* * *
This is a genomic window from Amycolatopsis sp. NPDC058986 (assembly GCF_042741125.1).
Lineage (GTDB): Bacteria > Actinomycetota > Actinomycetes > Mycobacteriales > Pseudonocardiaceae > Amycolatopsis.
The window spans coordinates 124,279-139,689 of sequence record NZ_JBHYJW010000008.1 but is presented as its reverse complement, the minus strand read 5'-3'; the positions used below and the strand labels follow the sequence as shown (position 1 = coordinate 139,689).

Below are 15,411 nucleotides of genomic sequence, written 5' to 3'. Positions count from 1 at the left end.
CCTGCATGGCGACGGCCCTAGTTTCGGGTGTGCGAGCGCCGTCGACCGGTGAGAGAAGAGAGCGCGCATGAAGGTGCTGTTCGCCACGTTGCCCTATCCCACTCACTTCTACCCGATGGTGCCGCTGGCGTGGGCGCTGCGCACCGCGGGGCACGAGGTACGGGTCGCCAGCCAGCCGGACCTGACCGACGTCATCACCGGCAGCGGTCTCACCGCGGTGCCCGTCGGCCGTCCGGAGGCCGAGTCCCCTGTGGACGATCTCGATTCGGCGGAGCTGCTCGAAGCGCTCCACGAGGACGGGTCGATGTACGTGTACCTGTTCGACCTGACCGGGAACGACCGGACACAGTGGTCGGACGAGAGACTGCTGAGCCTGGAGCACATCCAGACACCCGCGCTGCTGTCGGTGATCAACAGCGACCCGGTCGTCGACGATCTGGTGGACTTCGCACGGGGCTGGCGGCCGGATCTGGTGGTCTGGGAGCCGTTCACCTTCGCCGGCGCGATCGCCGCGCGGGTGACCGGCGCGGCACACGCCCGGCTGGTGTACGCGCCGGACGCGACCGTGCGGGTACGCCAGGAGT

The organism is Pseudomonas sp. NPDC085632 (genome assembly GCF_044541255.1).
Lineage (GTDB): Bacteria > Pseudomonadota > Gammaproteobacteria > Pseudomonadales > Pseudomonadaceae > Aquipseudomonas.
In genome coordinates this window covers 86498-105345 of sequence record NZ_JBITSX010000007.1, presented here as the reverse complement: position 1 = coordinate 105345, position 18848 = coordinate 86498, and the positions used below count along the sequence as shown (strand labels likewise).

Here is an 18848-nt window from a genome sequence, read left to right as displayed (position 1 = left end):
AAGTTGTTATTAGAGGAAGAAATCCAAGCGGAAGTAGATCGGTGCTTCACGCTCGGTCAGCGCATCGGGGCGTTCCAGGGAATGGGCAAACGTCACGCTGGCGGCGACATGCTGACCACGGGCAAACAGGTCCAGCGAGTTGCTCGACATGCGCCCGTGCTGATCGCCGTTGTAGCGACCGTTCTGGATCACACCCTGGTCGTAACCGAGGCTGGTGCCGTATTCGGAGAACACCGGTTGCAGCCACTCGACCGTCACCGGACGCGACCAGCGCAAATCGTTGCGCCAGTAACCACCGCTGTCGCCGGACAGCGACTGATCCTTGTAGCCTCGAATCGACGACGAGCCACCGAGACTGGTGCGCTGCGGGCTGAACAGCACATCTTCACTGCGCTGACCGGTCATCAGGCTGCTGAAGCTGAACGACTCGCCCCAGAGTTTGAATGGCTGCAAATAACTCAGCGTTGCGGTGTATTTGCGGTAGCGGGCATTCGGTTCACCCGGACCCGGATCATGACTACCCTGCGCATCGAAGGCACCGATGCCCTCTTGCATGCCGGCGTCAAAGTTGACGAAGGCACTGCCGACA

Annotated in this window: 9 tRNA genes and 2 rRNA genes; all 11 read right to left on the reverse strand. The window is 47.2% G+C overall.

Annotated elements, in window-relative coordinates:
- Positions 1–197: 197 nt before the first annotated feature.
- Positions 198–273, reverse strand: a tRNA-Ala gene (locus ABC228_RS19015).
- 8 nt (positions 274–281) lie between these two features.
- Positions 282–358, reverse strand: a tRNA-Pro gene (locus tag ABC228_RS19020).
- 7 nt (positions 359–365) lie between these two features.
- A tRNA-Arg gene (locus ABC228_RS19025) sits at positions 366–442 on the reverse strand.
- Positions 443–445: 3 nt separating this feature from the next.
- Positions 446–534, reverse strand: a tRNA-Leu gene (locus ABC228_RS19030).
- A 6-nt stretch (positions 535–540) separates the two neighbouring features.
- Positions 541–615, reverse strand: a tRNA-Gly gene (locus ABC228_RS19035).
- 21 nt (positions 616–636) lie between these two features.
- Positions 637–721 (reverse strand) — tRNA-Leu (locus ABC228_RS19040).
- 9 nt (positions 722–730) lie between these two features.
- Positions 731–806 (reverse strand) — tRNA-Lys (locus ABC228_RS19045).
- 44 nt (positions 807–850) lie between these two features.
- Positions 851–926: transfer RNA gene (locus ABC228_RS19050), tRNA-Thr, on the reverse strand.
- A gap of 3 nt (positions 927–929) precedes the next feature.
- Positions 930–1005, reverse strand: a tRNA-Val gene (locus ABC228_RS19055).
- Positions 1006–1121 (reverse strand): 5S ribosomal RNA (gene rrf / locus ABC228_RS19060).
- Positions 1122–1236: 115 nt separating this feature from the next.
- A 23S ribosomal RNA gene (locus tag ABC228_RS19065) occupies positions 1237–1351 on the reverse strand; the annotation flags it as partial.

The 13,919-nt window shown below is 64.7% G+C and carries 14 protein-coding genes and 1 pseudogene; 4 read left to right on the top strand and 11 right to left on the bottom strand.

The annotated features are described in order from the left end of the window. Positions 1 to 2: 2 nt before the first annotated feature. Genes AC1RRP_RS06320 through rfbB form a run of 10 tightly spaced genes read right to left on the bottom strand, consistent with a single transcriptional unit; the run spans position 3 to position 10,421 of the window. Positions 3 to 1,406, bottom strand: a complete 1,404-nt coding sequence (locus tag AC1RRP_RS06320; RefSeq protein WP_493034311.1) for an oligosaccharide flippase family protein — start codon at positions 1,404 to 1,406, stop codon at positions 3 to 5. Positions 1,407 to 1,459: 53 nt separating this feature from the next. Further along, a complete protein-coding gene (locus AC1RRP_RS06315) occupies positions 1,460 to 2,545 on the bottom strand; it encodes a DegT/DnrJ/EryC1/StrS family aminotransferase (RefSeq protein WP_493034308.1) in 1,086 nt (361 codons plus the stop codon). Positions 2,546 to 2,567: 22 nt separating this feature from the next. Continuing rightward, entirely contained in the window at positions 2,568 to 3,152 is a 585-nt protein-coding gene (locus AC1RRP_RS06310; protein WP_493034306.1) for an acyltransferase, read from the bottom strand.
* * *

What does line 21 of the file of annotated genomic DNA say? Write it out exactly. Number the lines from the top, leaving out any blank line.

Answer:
- A 6-nt stretch (positions 535–540) separates the two neighbouring features.